Thereby a score for a document unit (here a page) can be obtained. A whole document may be split up into smaller units, for each of the units the score can be obtained and the scores may finally be added to finally select the document with the highest score. Another possibility would be to choose the document for which a certain unit has returned the highest score.
Document retrieval can be such as to obtain a list of documents based on a score threshold (the best document(s)), it may be combined with a limit set by the user for the number of returned documents, or the like.
It should be understood here that the query selects certain columns of the bit attribute matrix, and for the selected columns some further logical operations may be performed in some embodiments which give a resulting score for the individual rows of the matrix formed by the selected columns. Based thereupon retrieval of documents can be performed taking into account the score obtained for the individual documents or parts thereof (such as pages, etcetera, as explained before).
One implementation of an embodiment is such that the BAM and all ist registers are stored columnwise, allowing that all of the above described operations are performed using the hardware supported bit-by-bit operations. This means that in one processor operation one can process simultaneously 32, 64 (or 128) pages at once, depending on the actual processor architecture.
If the matrix is stored column-wise, then it is also very easy to eliminate those columns where the query bitstring has a logical zero. Only those columns are used for the further processing where the corresponding bit in the query bitstring is set, and thereby the total number of columns can be easily reduced significantly and a new matrix is formed containing only those columns which have been selected as relevant by the query bitstring.
Once a sorted list of potential candidates has been established (based on the scores), in a further embodiment one may start a second phase which may further improve the result. The original text of the candidate documents in this phase is now directly compared with the original (textual) content of the query. This can be done word-wise, fragment-wise, and/or page-wise. The document scores can be obtained as a function of the page scores.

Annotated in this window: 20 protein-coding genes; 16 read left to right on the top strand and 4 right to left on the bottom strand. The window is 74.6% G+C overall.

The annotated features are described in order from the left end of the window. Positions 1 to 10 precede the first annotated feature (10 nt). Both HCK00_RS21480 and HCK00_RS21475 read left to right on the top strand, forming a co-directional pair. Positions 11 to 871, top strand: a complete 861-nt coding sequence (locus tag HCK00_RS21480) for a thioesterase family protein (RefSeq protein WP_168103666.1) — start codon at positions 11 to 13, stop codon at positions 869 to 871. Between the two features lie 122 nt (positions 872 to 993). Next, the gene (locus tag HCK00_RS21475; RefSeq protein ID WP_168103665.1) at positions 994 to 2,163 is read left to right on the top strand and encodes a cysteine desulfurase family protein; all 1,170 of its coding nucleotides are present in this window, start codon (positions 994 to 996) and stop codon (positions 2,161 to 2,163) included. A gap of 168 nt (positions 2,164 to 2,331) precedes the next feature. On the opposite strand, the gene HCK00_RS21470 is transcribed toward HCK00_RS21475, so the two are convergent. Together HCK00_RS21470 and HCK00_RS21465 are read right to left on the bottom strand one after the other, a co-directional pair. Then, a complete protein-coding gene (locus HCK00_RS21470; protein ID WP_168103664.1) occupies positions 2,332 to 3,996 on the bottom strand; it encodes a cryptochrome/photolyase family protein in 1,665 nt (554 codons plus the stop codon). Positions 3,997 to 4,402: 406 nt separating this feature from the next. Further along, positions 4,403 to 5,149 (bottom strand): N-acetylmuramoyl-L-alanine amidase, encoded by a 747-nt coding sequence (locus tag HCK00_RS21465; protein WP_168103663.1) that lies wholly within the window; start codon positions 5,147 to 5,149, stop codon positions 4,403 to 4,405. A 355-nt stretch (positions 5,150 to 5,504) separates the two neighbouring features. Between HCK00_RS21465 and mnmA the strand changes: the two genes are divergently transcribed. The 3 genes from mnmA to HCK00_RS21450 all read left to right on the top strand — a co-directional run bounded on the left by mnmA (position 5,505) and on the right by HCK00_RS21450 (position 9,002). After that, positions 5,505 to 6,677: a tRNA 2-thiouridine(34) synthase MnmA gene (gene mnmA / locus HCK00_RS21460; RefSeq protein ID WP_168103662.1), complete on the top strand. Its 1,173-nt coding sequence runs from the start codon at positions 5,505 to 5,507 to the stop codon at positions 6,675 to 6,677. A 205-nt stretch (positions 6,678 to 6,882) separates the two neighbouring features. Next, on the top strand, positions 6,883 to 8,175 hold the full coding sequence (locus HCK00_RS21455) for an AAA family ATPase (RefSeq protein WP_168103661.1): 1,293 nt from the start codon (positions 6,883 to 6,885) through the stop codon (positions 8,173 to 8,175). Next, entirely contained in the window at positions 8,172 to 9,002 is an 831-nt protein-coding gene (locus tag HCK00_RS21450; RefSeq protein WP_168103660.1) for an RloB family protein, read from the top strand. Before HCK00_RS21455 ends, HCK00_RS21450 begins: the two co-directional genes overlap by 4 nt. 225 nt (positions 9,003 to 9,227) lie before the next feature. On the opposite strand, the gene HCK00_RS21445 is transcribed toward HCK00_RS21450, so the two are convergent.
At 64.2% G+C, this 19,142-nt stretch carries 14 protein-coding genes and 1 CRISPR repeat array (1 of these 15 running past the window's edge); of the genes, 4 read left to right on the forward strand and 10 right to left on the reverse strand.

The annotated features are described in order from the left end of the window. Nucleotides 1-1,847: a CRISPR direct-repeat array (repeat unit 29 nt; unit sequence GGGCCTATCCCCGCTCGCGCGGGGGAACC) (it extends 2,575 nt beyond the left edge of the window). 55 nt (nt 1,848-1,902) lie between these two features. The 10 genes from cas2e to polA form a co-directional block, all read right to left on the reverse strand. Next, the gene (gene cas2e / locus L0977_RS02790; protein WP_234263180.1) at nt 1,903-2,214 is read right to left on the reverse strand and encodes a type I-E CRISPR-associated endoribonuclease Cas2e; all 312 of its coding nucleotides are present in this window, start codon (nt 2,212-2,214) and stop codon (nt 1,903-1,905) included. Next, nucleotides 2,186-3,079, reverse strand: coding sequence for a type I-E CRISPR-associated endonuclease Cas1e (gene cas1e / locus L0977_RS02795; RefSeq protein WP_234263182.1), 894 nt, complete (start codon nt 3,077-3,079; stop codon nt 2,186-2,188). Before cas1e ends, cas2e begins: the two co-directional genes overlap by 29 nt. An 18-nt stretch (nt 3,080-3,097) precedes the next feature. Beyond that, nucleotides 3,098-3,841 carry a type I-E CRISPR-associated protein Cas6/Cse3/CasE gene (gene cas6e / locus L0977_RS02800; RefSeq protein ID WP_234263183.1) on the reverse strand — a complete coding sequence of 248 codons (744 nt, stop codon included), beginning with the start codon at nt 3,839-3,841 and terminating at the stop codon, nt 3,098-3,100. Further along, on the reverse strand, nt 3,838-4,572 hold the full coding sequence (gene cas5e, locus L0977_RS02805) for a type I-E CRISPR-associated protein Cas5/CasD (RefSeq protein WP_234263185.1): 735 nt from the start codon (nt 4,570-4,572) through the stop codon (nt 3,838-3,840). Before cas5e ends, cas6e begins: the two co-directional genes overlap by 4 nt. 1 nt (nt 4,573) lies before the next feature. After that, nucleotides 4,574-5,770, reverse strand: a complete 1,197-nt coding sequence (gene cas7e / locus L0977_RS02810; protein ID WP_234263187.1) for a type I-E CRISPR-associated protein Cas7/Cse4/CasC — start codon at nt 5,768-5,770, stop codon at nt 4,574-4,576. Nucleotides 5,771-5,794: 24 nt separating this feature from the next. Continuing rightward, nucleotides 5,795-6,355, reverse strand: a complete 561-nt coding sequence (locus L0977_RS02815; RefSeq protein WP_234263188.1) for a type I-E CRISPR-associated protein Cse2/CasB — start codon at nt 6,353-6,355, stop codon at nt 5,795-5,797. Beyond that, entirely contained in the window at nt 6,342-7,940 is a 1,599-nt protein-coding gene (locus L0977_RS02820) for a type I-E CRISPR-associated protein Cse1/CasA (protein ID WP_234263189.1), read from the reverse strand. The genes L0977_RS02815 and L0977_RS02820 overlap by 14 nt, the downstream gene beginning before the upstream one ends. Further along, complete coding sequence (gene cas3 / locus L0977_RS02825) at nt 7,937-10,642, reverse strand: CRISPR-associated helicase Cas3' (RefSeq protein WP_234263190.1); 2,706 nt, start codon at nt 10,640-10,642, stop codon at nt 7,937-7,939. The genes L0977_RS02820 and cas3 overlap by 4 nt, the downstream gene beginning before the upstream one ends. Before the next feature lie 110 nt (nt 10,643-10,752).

This detailed comparison can be done as follows. At first for each word in the query there is found a counterpart in each candidate document, the counterpart being the word which is most similar to the query word. If there is no identical word in the candidate document, then the difference between the query word and the most similar word in the candidate document is expressed by a score indicating the similarity degree. One possible score might be calculated on the Loewenstein-distance between the two words. Thereby an “othographic similarity score” may be obtained.
Then the sequential order of the query words can be compared with the sequential order of their counterparts in the candidate document. The result of this comparison again gives a sequential score indicating the sequential similarity.
Then the distance between the identified counterparts of the query words in the document candidate may also be taken into account to obtain a distance score, a high distance being punished.
Based on the orthographic similarity score, the sequential score and the distance score then there may be obtained a final similarity score which indicates the similarity between the candidate documents and the query. Based on this final similarity score then one or more final candidates may be selected for retrieval.
Of course other ways of calculating the final score are possible as well. The purpose of the calculation of the final score is to obtain a score which represents the similarity between the query and the documents obtained through the operations using the bit attribute matrix such that the most similar documents can be retrieved. Any similarity measure may therefore be used to get further information about how similar the query and the initially retrieved documents are in order to obtain a final score based on which the final retrieval judgment as to which documents actually are to be retrieved is made.